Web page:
Belfast Telegraph

Crusading mum of suicide victim urges MLAs to return to work and help fight epidemic

Lorraine Curran
Lorraine Curran
Mark, who took his own life
Leona O'Neill

By Leona O'Neill

A Londonderry mum who lost her teenage son says it is imperative our politicians get back around the table at Stormont to combat the "suicide epidemic" in the city and beyond.

Over the last 13 years paediatric nurse Lorraine Curran (49) has helped organise a charity football tournament in memory of her son Mark McCann and his friend Conor Carlyle, who both took their lives within the space of two years.

Mark was just 17 when he passed away in 2005. His friend Conor had just turned 20 when he died in 2007.

Last week Lorraine put out a city-wide appeal for shoes so she could fashion a poignant symbol to represent the number of lives lost to suicide locally and to highlight awareness of the issue.

On Saturday she placed 444 pairs of shoes around the touchline at the Nadger and Conor Memorial Cup tournament in Ballymagroarty, each pair representing a person who had died by suicide in Derry since her own son.

"Mark was your typical 17-year-old. He was quiet, he enjoyed the craic with his friends," she said.

"He was lovely, my middle boy, he had everything to live for, and the canyon of why? I just don't have the answers.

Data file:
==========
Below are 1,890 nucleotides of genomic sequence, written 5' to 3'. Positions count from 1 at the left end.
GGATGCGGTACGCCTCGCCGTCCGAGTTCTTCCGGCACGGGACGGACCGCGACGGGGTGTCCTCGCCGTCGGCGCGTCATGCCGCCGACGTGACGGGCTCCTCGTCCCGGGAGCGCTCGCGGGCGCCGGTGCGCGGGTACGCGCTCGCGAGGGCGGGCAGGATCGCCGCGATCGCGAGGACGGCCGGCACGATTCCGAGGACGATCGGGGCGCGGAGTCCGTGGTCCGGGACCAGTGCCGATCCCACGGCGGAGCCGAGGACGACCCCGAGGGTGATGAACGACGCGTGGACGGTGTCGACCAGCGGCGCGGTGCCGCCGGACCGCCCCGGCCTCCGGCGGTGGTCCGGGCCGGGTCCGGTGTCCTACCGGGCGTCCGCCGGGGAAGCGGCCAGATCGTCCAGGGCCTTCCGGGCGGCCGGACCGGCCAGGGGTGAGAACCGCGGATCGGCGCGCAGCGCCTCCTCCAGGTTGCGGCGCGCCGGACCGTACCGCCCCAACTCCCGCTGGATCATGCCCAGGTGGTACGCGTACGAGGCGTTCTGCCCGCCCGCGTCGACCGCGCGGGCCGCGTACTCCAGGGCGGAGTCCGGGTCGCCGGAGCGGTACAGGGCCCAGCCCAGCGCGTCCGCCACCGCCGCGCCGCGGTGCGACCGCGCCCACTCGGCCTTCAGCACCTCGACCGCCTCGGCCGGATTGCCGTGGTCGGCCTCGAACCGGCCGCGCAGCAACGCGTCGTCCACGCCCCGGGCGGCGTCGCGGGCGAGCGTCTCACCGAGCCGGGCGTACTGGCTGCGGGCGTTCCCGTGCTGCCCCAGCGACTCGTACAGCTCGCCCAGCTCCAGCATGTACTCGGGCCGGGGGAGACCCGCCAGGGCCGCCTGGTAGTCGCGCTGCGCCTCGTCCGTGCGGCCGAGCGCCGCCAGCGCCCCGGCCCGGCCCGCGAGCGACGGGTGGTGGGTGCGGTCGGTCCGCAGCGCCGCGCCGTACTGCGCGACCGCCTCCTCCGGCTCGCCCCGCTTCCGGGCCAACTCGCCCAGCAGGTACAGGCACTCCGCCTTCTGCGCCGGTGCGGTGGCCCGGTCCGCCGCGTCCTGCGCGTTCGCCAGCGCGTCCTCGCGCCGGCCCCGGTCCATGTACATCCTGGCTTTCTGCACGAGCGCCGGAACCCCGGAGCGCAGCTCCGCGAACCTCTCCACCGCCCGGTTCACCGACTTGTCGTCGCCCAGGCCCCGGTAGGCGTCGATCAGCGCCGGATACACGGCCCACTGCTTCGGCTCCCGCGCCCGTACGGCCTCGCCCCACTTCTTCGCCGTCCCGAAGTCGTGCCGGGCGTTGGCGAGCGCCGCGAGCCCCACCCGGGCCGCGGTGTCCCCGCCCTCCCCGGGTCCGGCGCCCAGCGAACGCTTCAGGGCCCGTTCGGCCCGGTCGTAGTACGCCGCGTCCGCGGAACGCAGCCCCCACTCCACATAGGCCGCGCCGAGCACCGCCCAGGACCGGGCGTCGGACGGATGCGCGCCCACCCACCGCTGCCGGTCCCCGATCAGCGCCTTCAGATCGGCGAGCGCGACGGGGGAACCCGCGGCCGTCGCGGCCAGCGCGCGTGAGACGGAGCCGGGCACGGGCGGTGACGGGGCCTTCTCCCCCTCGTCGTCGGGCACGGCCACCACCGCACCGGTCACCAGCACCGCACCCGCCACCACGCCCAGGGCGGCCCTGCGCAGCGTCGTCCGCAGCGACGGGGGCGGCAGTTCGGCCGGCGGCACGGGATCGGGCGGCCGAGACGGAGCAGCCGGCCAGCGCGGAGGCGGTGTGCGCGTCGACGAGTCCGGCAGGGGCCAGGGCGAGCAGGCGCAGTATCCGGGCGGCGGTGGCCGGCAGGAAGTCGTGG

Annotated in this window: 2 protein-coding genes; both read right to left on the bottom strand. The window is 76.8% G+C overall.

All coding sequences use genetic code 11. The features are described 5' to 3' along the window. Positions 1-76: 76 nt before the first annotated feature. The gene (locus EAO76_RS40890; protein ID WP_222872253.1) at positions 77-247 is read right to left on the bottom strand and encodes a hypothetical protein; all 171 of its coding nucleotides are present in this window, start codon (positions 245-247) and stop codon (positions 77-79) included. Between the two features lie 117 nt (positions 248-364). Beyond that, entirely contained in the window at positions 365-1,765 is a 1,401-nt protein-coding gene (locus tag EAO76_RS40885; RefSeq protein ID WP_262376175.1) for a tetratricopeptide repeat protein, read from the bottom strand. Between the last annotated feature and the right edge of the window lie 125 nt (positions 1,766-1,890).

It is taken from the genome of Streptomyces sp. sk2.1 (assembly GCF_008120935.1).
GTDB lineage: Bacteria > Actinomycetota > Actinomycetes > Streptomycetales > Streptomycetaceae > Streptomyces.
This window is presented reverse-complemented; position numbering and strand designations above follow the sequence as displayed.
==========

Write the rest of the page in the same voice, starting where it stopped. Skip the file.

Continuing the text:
"But what I do know is that whatever is happening at the minute, it needs to be addressed.

"Suicide at the moment is so rife within the city of Derry. It's on social media, it's on the news and there are a lot of people who are passionate about combating it on the street. I think we really need to move on.

"But nothing really has changed. We need to get our politicians back in and around the table and get something done."

Lorraine said that in placing the shoes around the pitch, she wanted to highlight the issue in an arena that young men would be comfortable with.

"The trauma of a death within the family reaches approximately 60 people," she said. "This doesn't just stop at the front door. This is community-wide.

"I think that my personal experience, where I've been, where I've come to now, all I have is my voice, and the football pitch is a perfect arena for the boys. Research has shown that it is mostly young males who take their own lives. Boys are very introverted and they don't really like talking about their feelings, so if we can give them some information about where to go, and take the stigma of mental health away, talk about if there is alcohol and drug misuse, the question of why and the what ifs...

"I'm just a mummy who lost her son.

"I am a paediatric nurse, I work in the hospital and so I have experience of it in my personal and my professional life."

She added that the football tournament was a "celebration of Mark's and Conor's lives".

"I was blessed to be Mark's mummy, I was chosen to be his mummy for 17 years and four months. The football tournament is a bittersweet event."

If you are in distress the Samaritans can be contacted at anytime for free on 116 123

Belfast Telegraph


From Belfast Telegraph